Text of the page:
I was very cold in the night so felt rather cheap when I got up this morning. A glorious spring morning. The grass on which I lie now at 12.30 pm is sweet May scented. All around are the ubiquitous dandelions, daisies & buttercups, & here & there graceful patches of delicate green & white, made by the greater sketchwort. Master Chaffinch sings near by me despite the [illegible] and swish of shells through the air & the angry snip of 18 pounders, or craaack of shrapnel.

Now for some lunch. Saw a beautiful little ‘copper’ butterfly today. The last I saw was at dear old Thoresby Camp, Worksop, only 8 short months ago. After lunch a read or sleep & then worked out mess accounts. After tea continued on mess accounts. At 8.30 ‘stand to’. No 5 platoon dug my fire positions in new battle positions. Bed about 10 pm. Oh happy day. A long night’s sleep.

Will Spencer
9 May 1918

Was pleased to receive a long letter from Fraulein Hildegard Vogel from Cassel, telling me of her musical studies under Dr Zulauf (is now studying the Chopin Fantasia!) & enclosing a photograph of herself with her fiancé. J. thinks, from his uniform, that he is an officer in the Artillery. As the elder of her two brothers (aged 18) is in a Cadet School, & the younger, who is physically & mentally weak, is just going to a Waldpaedagogium in Berka in Thuringen, they (the mother and two daughters) are leaving Cassel next month & going to live in a smaller house in Naumburg a/d Saale, where they will be near Berka.

Diaries of Sydney Spencer, 1918 (D/EZ177/8/15); Percy Spencer (D/EX801/67); and Will Spencer in Switzerland (D/EX802/28)

Both scout and cadet training should form part of the ordinary curriculum

Berkshire teenagers, whether they were still at school or had left to start work at 14, were encouraged to undertake semi-military training in cadet corps.

The following letters have been referred to us for consideration, viz:

9/3/18, from the Secretary of the County Territorial Association to the Secretary of the Berks Education Committee.
23/3/18, from General Sir R Scallon (Director General’s Department, War Office) to the said Association.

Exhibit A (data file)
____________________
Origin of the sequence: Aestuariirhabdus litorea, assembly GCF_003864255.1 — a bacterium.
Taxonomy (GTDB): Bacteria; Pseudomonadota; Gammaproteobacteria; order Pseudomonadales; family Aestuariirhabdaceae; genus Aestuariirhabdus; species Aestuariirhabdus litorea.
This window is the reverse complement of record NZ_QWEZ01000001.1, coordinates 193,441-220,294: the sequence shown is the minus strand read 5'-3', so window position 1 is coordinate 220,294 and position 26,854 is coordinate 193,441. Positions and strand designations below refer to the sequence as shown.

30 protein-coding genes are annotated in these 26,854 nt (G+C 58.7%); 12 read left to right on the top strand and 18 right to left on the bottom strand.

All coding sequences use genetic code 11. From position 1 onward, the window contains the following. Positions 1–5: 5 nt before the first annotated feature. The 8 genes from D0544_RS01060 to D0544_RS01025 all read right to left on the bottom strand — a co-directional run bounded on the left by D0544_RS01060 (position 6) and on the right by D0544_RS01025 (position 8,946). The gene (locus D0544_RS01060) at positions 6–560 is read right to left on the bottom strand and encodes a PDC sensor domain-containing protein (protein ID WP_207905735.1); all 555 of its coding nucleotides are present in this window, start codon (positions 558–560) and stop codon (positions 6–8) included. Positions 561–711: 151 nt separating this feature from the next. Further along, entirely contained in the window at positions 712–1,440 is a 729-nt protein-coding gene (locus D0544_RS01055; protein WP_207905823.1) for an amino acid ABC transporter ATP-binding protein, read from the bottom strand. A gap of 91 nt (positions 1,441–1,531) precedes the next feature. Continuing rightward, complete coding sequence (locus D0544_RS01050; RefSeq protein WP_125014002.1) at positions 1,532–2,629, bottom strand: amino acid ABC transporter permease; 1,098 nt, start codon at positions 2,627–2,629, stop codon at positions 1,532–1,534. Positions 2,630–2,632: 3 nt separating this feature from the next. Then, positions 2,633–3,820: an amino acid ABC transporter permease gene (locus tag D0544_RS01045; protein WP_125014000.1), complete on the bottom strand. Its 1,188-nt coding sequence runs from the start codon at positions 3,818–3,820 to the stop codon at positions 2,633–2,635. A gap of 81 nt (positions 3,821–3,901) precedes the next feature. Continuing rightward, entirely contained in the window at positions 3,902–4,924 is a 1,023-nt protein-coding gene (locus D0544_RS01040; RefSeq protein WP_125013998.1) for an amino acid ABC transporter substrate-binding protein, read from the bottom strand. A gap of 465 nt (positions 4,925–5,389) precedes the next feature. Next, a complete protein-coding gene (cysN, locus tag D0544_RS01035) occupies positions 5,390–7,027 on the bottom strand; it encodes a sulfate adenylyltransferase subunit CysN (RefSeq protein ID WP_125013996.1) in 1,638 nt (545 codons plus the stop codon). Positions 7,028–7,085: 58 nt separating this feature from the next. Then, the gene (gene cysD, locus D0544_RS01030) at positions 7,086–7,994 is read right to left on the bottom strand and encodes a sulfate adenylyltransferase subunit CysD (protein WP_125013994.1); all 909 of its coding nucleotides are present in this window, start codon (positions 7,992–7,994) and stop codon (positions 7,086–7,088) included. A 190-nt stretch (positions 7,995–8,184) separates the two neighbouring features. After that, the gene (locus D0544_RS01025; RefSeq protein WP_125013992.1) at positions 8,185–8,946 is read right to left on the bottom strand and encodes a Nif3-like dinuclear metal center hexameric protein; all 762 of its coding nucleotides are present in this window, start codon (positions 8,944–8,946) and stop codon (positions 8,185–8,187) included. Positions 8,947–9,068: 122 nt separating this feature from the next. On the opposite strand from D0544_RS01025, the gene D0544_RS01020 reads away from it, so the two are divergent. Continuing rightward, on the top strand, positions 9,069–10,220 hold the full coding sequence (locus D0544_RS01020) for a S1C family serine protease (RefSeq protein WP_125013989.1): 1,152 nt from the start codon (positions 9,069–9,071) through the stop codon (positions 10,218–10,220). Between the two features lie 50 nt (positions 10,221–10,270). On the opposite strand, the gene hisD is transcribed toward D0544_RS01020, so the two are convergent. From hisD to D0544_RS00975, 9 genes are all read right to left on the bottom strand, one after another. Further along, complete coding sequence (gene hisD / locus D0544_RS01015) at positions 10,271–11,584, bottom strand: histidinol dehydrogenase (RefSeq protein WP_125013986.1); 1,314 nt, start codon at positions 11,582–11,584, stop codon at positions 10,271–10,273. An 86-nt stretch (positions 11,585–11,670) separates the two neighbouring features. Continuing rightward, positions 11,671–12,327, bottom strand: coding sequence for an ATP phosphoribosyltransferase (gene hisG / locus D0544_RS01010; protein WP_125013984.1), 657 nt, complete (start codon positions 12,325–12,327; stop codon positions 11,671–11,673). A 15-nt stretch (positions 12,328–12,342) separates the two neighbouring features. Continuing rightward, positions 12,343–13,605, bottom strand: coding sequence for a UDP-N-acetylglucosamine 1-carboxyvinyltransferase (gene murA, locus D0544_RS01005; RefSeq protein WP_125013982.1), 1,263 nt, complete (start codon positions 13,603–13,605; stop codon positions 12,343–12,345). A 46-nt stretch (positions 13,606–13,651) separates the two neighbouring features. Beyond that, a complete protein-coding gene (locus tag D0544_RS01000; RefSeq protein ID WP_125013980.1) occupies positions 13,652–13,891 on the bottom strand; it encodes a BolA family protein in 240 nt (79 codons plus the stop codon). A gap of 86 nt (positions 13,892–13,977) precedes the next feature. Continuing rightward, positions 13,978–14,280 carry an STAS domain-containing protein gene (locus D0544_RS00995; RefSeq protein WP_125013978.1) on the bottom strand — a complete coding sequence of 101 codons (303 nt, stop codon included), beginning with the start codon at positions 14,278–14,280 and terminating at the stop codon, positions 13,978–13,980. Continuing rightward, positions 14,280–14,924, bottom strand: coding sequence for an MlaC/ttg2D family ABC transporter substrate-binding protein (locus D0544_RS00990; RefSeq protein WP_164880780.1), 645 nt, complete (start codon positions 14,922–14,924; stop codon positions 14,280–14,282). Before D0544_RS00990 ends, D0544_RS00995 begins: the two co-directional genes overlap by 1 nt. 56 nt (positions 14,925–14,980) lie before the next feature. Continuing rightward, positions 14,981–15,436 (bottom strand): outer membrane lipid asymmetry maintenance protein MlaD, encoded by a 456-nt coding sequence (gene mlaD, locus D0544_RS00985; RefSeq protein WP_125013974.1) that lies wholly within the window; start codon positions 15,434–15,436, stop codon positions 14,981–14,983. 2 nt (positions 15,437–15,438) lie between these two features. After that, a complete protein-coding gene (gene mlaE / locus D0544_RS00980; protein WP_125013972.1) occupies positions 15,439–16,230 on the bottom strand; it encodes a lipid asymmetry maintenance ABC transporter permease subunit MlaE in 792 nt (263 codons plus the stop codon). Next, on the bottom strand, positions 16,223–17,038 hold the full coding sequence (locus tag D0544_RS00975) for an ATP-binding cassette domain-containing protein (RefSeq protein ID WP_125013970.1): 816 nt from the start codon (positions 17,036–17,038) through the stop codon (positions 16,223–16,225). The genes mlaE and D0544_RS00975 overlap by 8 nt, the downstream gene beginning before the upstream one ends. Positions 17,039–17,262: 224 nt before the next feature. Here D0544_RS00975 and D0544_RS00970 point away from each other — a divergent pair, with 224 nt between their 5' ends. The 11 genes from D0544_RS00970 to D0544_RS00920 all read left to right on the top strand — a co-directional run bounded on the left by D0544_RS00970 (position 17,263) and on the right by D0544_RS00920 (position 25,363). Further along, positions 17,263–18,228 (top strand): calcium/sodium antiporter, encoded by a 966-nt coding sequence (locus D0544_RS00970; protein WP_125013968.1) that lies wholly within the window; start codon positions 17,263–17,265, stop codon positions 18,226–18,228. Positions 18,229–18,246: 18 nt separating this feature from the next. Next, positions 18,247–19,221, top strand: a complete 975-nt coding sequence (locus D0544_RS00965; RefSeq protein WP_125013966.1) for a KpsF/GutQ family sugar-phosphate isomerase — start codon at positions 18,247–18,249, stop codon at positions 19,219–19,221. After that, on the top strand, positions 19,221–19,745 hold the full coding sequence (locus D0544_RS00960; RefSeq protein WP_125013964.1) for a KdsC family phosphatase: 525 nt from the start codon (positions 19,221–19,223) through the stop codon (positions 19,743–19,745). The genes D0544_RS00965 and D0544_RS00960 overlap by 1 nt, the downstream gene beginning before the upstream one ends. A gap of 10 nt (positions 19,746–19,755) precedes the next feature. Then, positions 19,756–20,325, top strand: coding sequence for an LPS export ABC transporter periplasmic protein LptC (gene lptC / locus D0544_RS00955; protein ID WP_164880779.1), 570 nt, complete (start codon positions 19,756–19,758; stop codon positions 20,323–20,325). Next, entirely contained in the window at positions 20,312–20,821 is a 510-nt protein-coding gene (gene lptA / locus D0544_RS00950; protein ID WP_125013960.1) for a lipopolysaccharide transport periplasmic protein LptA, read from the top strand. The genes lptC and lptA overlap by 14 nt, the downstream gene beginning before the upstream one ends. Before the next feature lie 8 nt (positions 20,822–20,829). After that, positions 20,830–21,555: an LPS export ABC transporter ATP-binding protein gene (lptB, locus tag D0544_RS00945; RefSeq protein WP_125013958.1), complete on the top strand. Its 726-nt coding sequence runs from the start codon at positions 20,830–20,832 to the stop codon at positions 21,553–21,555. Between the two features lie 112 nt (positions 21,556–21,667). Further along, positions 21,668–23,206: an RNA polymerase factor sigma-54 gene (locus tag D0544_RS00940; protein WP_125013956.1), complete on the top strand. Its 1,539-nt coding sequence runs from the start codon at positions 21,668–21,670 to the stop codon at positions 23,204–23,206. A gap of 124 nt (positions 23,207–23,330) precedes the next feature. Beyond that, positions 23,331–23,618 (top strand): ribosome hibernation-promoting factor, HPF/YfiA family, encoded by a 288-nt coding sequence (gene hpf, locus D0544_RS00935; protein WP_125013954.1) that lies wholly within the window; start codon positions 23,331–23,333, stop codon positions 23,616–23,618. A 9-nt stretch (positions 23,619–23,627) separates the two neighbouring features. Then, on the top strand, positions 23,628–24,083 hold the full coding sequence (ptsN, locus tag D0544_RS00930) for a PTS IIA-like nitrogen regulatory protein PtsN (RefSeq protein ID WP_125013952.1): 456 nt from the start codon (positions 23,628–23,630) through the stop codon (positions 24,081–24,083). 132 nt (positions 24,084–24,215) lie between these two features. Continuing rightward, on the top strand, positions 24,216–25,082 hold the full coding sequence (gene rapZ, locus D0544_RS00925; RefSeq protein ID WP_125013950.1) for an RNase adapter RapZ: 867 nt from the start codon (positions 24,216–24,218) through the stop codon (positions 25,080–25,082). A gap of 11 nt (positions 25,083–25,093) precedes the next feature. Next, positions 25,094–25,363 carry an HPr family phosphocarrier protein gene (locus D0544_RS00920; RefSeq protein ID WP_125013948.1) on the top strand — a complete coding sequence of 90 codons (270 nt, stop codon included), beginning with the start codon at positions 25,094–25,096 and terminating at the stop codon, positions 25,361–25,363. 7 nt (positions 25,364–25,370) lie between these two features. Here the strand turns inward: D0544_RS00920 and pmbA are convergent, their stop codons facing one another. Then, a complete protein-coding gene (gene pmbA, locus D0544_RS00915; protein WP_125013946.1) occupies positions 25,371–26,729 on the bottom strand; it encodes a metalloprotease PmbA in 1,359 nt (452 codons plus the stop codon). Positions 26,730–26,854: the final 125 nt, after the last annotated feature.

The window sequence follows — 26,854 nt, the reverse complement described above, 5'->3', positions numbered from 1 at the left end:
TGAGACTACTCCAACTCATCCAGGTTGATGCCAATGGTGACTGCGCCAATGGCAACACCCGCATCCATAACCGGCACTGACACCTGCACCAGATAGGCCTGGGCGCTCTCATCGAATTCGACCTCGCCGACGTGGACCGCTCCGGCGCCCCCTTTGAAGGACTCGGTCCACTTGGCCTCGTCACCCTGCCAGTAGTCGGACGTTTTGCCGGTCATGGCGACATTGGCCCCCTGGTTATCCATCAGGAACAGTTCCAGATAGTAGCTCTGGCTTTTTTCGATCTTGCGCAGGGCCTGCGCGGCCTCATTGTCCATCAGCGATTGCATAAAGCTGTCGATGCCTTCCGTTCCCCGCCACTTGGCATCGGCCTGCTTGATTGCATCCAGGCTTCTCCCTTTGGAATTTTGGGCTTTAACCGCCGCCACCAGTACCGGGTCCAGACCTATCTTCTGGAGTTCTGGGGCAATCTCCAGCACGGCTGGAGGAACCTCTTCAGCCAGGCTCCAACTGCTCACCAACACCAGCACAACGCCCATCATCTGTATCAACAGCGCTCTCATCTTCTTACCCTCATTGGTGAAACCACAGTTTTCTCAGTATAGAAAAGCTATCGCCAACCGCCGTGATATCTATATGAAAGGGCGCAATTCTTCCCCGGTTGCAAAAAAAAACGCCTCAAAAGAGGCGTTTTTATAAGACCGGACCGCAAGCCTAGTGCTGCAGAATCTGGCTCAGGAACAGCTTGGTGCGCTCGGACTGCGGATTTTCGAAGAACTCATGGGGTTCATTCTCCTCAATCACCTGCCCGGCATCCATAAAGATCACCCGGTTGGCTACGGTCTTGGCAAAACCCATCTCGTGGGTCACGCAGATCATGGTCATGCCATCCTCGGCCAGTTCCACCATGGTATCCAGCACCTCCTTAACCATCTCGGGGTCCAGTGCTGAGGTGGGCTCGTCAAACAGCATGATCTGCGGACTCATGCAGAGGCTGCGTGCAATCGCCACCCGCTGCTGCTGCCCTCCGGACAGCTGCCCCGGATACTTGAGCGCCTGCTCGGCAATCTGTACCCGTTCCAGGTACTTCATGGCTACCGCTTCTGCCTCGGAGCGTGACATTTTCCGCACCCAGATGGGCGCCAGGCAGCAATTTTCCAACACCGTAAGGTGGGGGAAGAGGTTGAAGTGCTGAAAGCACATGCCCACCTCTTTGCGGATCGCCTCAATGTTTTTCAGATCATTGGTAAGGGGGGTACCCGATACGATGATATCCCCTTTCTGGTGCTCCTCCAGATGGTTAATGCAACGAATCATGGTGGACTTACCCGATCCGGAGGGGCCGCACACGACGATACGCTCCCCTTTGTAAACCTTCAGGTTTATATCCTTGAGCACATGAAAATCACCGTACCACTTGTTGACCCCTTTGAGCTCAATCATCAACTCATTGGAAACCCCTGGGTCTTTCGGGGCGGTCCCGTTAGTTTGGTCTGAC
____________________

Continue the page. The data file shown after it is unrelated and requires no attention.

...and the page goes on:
2/4/18, from General Sir H Sclater (GOC in C Southern Command) to the same.

The general effect of these letters is as follows, viz: The
Education Committee are specifically asked:

To give official recognition to the Cadet Companies already raised in the County Boys’ Schools of Windsor and Maidenhead, both of which units are recognised by the War Office and are affiliated to the 4th Royal Berks Regiment.

(Note – It is to be noted that the only other cadet units so recognised by the War Office as operating in the county are The Douai Cadet Company, affiliated to the 4th Royal Berks, and the 2nd and 4th Oxford Cadet CLB Battalions, both affiliated to the KRR. The Reading Cadet Company, affiliated to the 4th Royal Berks, is also mentioned as recognised, but this unit draws its recruits from the Borough rather than the County area.)

To urge upon other school masters the importance of raising cadet companies “in the schools throughout the County”.

It is, further, strongly recommended that a Committee should be formed in the County (Sir Robert Scallon suggesting that the Education Committee should undertake the formation of it) with a view to the development of the cadet movement. This Committee would be composed of the Director of Education (i.e. the Education Secretary), of leading gentlemen in the County who are interested in the movement, of employers of boy labour, of the secretary and representative of the Territorial Association, and of representatives of the volunteers and of labour interests. The functions of the Committee would be the encouragement and co-ordination of cadet corps, boy scouts, wolf cubs, and similar organisations, and would also have regard to boys outside any existing organisation. The Committee would not interfere with existing units. Sir H Sclater remarks that a Committee of this kind has been formed for Worcestershire and that it is doing excellent work.

It is pointed out that “the cadet movement is not a military one”, the aim being “the improvement both in character and physique of the boys”. Organised games should form a large part of the training.
Boys, it is considered by the War Office, should be encouraged to be scouts until aged 14 or 15; they should be cadets until 17, when “they might join Section C or the Volunteers if they are so willing”. Scouts wishing to be cadets need not cease to be scouts.